That didn’t mean that ITV wouldn’t take a punt on science fiction. By the late 1970s, Lew Grade’s ATV was beginning to lose its previously amazing closeness to the baser needs of the viewing public. As Sir Lew also lost interest in ITV and started to turn to movies and America, ATV came up with a peak time family show that left a similar mark on its younger viewers that Doctor Who had previous maintained a monopoly upon.

If that show had run its course, it could still be running now; but a continuing lack of faith in science fiction, the imminent end of ATV’s contract, an unwillingness in Americans to follow the British habit of watching things they didn’t understand, and writers who didn’t know where to take the series next, doomed it.

Joanna Lumley as Sapphire, and David McCallum as Steel

Nevertheless, it had two of the decade’s biggest stars in Joanna Lumley’s Sapphire and David McCallum’s Steel. Sapphire and Steel was a hit with everyone, except the television executives, and it therefore died after six adventures – although it today lives again on DVD, ironically now badged as a ‘Granada Media’ production.

The 1980s saw another attempt at relaunching science fiction for the masses with the serialisations of novels like John Wyndham’s The Day of the Triffids in 1981 on the BBC and Chocky and its sequels, again by Wyndham but this time on ITV from 1984.

The ‘Dramarama’ strand on ITV’s children’s slot also often attracted science fiction – yet sci-fi again began to die in the 1980s.

The expense remained too high and the commitment from executives too low. If nothing else, science fiction was a children’s genre (suddenly) and therefore didn’t warrant the budget claim it made on general entertainment. Even Doctor Who died in 1989 against this background, as British television began the slow slide towards being engulfed in soap operas.

Conversely, the exact time that science fiction as a native genre started to die off, American television, last seen cancelling Star Trek for non-obvious reasons, was beginning to bounce back.

Whilst the sci-fi flame had been kept alive in the 70s and 80s by standard drama series that happened to be set in space like Battlestar Galactica and Buck Rogers, the late 1980s saw the rebirth of sci-fi as a new popular genre. Star Trek: The Next Generation in 1987 probably started the trend; its syndication (as opposed to network) distribution meant it could survive the rocky first two seasons and start to dominate even the fondly-remembered original 1960s series.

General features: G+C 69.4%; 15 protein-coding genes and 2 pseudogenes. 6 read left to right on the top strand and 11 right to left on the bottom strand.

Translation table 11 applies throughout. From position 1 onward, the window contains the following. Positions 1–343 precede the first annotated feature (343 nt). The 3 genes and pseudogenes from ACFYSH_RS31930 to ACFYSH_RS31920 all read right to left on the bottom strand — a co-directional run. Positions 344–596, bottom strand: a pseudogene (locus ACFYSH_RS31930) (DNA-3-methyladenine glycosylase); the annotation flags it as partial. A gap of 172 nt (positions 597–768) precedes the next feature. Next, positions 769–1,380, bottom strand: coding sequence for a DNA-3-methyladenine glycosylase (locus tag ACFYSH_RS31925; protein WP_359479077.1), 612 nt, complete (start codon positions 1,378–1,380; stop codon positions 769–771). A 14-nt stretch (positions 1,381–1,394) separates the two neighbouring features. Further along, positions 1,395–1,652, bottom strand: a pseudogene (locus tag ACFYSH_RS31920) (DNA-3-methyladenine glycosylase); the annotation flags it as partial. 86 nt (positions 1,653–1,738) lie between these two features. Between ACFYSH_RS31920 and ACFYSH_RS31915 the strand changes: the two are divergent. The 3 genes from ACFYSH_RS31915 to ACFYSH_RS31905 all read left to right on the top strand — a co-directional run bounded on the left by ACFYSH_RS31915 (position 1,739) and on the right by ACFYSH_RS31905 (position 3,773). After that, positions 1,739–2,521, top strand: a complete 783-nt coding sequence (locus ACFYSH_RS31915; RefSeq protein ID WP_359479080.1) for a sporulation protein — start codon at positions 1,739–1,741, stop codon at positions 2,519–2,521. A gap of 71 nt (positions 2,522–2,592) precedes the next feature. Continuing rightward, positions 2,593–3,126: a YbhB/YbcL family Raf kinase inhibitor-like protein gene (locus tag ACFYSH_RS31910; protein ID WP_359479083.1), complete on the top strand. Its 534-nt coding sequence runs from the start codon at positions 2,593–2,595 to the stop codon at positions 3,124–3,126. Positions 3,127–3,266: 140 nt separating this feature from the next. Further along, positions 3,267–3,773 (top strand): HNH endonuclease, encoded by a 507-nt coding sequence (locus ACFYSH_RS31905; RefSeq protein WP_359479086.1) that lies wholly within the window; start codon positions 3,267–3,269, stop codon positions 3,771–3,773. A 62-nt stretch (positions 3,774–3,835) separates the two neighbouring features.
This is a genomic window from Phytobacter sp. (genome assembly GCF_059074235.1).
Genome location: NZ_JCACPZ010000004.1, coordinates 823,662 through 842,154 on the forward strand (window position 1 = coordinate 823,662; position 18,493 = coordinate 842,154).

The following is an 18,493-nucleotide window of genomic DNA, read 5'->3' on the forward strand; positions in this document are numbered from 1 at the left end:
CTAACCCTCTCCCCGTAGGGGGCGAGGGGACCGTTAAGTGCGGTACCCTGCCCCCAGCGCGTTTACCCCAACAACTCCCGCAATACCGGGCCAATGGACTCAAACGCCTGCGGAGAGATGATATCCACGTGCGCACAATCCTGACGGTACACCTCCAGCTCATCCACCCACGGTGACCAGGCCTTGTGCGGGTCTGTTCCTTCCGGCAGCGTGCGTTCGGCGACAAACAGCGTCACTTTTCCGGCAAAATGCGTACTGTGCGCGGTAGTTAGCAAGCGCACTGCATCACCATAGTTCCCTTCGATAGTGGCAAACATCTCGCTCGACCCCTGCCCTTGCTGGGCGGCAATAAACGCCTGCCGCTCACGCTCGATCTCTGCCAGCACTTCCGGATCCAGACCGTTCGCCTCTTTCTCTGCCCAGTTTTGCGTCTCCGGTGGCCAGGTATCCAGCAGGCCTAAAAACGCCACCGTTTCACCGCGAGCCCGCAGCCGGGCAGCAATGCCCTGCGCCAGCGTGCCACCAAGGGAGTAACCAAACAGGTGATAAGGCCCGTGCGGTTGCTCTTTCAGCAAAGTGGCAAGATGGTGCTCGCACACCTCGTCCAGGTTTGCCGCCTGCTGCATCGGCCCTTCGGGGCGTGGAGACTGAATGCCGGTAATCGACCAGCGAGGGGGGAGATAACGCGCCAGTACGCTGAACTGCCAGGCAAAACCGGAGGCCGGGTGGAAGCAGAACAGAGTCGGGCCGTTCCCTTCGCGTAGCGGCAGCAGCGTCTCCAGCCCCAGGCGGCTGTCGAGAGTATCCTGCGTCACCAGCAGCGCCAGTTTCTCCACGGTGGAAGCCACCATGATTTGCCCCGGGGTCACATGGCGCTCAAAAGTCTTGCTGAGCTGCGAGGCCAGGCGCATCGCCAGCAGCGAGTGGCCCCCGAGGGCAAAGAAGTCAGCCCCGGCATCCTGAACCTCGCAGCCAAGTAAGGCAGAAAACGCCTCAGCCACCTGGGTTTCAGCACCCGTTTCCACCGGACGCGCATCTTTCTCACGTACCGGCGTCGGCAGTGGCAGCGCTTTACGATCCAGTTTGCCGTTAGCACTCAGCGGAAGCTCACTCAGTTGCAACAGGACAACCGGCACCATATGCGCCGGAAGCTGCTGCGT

The X-Files, other Star Trek variants, programmes on fantasy themes from the sublime (Charmed) to the ridiculous (Xena: Warrior Princess) soon followed.

On the back of Star Trek, science fiction became one of the dominant genres of American television in the 1990s – ironically just at the point when British television executives were celebrating its well-deserved and unlamented death.

When the US programmes caught on over here, despite attempts to schedule them in terrible slots and edit them down from adult to kiddy-flicks, it could only be a matter of time until science fiction came back to the UK.

Ironically once again, this has now begun – just as American television has lost interest, with all four modern Star Trek series finished (one cancelled, yet again, prematurely at the end of a season), The X-Files and Quantum Leap now finished somewhat on a lame note and much of the ‘lesser’ shows withering on the vine or simply forgotten between seasons.

At this point, the turgid and forgettable Crime Traveller of the mid-1990s deliberately forgotten, television in the UK has woken up to science fiction again. Doctor Who is back, and is arguably better than ever.

Doctor Who logo from 2005

Other channels in the UK will notice and want to grab a piece of the action. The BBC will seek to cash in with a run of science fiction programmes (a remake of Quatermass, live, has already occurred on the unfairly obscure BBC-4). ITV will leap to produce some rubbish with the label ‘sci-fi’ loosely attached, then blame someone – anyone – for the lack of viewers (the poor quality and ill-thought-out bandwagon-jumping will not be a cause).

Channel 4 will claim it has something big coming that never actually arrives; Five will import what it needs, as long as it’s cheap; Sky will declare sci-fi in the UK dead because America has done so.

At some point in this melee of changing priorities, in which the needs or wants of the viewers are seemingly not considered or even contemplated, time will loop back on itself. The story of science fiction television will start to repeat from a point back in time. We’ll start to see ideas of the past pass in front of our eyes again.

Of course, this being science fiction, it may already be happening.